The relative thermodynamic stability of a releasing agent hydrate can also be determined by comparing its temperature and pressure stability ranges with that of the gas hydrate. If the releasing agent hydrate, at constant pressure, is stable at higher temperatures than the gas hydrate, and if at a constant temperature, the releasing hydrate is stable at lower pressures than the gas hydrate, then the releasing agent forms a thermodynamically more stable hydrate structure than the gas does. Thus, the use of such a releasing agent that forms a thermodynamically more stable hydrate can permit release of the gas without melting the hydrate and without destabilizing the hydrate structure. As a result, any temperature or pressure changes of the hydrate structure will be minimal, most likely less than 10% on a Celsius temperature scale and less than 10% on a Pascal pressure scale. In addition, since little or no melting of the hydrate occurs during replacement of the original gas with the releasing agent, any volume change will be minimal, most likely less than 10%.
The releasing agent contacting the gas hydrate is preferably a small, polar molecule whose size and chemical interaction with water molecules of the hydrate are such that the releasing agent forms the same or a similar hydrate structure as methane hydrate. The releasing agent is also preferably in the liquid phase when contacted with the gas hydrate. Preferably, the releasing agent has a molecular diameter in the range of from about 1 to about 8 angstroms, more preferably from 2 to 5 angstroms. It is further preferred that the molecular diameter of the releasing agent is within about 100% of the molecular diameter of methane, more preferably within 50% of the molecular diameter of methane. The releasing agent is preferably selected from the group consisting of carbon dioxide, nitrous oxide, and mixtures thereof. Most preferably, the releasing agent is carbon dioxide in the liquid phase. Mixtures of carbon dioxide with small amounts of other gases such as nitrogen, helium, and neon may also be used as the releasing agent. However, it is preferred for the releasing agent contacted with the gas hydrate to comprise at least about 50 mole percent carbon dioxide, more preferably at least 90 mole percent carbon dioxide. When the natural gas hydrate is contacted with the releasing agent, it is preferred that the releasing agent is at or near the same temperature as the original, natural gas hydrate, preferably within about 10° C. of the original natural gas hydrate temperature.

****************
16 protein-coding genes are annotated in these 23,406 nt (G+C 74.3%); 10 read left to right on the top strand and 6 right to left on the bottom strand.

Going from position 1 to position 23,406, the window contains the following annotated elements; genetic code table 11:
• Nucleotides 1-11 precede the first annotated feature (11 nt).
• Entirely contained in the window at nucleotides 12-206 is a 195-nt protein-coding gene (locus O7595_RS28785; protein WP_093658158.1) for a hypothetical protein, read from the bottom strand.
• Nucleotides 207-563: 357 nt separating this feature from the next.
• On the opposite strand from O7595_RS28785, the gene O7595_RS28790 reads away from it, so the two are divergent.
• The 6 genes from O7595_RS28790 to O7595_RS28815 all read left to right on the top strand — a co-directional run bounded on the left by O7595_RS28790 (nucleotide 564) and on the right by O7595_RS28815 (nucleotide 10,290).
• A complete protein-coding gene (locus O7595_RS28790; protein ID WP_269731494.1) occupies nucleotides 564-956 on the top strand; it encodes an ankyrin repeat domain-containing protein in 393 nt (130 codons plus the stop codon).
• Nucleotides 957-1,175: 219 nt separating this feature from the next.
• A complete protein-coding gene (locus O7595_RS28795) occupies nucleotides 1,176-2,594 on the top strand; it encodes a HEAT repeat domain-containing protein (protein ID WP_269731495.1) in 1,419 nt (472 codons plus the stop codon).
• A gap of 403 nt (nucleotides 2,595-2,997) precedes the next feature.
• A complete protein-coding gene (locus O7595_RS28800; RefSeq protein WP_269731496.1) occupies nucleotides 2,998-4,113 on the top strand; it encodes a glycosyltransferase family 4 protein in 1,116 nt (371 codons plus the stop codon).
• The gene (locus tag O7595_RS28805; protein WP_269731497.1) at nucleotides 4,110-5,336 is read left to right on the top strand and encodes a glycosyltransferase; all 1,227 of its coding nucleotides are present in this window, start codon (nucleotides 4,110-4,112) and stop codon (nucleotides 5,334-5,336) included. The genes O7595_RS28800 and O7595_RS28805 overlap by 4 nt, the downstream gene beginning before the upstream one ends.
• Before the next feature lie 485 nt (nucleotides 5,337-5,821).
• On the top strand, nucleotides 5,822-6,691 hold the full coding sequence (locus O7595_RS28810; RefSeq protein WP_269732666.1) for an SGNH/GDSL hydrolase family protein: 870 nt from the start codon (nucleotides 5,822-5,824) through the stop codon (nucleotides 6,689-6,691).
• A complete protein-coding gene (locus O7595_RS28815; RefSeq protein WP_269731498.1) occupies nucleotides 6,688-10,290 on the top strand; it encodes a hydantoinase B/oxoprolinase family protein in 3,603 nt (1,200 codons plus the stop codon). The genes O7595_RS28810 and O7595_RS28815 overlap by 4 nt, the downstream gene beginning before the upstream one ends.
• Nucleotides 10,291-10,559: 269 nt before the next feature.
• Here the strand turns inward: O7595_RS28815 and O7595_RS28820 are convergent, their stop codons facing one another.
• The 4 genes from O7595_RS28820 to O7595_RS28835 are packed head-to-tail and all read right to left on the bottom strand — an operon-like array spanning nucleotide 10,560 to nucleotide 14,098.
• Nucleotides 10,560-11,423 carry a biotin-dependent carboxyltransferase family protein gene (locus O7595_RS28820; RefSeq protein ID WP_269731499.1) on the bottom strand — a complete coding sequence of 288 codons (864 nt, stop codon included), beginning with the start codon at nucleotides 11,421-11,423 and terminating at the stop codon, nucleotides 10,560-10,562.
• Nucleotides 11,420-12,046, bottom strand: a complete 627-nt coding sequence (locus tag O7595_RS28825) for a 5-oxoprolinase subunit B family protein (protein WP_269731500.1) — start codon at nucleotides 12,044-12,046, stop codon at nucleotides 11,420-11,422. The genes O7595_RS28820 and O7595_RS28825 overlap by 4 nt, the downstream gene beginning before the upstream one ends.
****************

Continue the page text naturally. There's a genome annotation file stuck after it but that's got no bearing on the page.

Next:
Referring now to
The present invention can be applied to the system represented in
The steps of injecting carbon dioxide into hydrate formation 30 and recovering the released methane can be repeated until the quantity of free methane gas recovered falls to a level that makes further recovery economically unfeasible. The above steps are preferably repeated until substantially all of the methane within the hydrate formation has been recovered. Because carbon dioxide is thermodynamically preferred to the methane within the hydrate formation, the formation does not have to be depressurized or heated in order to recover the methane. Consequently, the hydrate within the formation will not melt, and no destabilization of the hydrate formation will occur.
The description provided above with reference to
While this invention has been described in terms of the presently preferred embodiments, reasonable variations and modifications are possible to those skilled in the art and such variations are within the scope of the described invention and the appended claims.
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|U.S. Classification||166/305.1, 166/371|
|International Classification||E21B43/25, E21B43/295|
|Cooperative Classification||Y02P90/70, E21B41/0064, C09K8/52, E21B43/25, E21B43/164, E21B2043/0115, Y02C10/14, C10L3/107, C10L3/08, C10L2290/14|
|European Classification||E21B43/16E, E21B43/25, E21B41/00M2C, C09K8/52|
|Oct 20, 2005||AS||Assignment|
Owner name: CONOCOPHILLIPS COMPANY, TEXAS
Free format text: ASSIGNMENT OF ASSIGNORS INTEREST;ASSIGNORS:ZORNES, DAVID R.;STEVENS, JAMES D.;HOWARD, JAMES J.;AND OTHERS;REEL/FRAME:017110/0028
Effective date: 20050919
|Aug 7, 2007||CC||Certificate of correction|
|May 9, 2008||AS||Assignment|
Owner name: THE UNIVERSITY OF BERGEN, NORWAY
Free format text: ASSIGNMENT OF ASSIGNORS INTEREST;ASSIGNORS:GRAUE, ARNE;KVAMME, BJORN;REEL/FRAME:020919/0556
Effective date: 20080509
|Nov 11, 2010||FPAY||Fee payment|
Year of fee payment: 4
|Feb 22, 2013||AS||Assignment|
Owner name: UNIVERSITY OF BERGEN, NORWAY
Free format text: ASSIGNMENT OF ASSIGNORS INTEREST;ASSIGNOR:CONOCOPHILLIPS COMPANY;REEL/FRAME:029856/0599
Effective date: 20130213
|Jan 9, 2015||REMI||Maintenance fee reminder mailed|
|May 29, 2015||LAPS||Lapse for failure to pay maintenance fees|
|Jul 21, 2015||FP||Expired due to failure to pay maintenance fee|
Effective date: 20150529